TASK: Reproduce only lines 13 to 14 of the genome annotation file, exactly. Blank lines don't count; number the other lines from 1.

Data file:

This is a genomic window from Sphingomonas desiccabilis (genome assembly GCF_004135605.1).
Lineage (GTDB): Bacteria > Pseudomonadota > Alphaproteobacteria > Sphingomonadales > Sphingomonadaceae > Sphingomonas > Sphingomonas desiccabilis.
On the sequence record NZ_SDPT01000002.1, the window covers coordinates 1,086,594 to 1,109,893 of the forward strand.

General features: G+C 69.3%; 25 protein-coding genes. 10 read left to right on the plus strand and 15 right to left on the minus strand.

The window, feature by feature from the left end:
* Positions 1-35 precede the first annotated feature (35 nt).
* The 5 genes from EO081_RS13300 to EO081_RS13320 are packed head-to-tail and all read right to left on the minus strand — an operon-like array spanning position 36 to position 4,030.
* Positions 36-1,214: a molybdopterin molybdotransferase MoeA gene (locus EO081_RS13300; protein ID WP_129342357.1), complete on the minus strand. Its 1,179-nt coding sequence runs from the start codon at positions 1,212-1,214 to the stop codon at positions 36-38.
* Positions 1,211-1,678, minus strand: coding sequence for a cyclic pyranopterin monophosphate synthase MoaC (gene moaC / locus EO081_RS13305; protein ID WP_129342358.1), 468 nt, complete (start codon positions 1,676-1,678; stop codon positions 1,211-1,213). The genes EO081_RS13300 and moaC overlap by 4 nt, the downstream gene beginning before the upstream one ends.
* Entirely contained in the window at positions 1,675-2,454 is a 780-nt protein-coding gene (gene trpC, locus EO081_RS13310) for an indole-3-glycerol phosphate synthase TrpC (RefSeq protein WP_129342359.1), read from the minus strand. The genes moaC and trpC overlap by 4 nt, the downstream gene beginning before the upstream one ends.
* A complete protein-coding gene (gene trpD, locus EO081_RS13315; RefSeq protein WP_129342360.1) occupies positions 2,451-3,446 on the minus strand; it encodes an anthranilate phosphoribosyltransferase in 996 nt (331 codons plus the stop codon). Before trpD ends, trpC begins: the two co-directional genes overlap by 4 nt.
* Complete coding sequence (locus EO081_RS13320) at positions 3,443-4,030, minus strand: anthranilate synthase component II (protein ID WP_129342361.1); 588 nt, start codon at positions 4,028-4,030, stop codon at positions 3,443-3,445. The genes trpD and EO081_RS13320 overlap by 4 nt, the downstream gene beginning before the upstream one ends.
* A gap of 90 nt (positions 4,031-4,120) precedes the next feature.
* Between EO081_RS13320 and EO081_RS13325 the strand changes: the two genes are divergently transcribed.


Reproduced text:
* A gap of 90 nt (positions 4,031-4,120) precedes the next feature.
* Between EO081_RS13320 and EO081_RS13325 the strand changes: the two genes are divergently transcribed.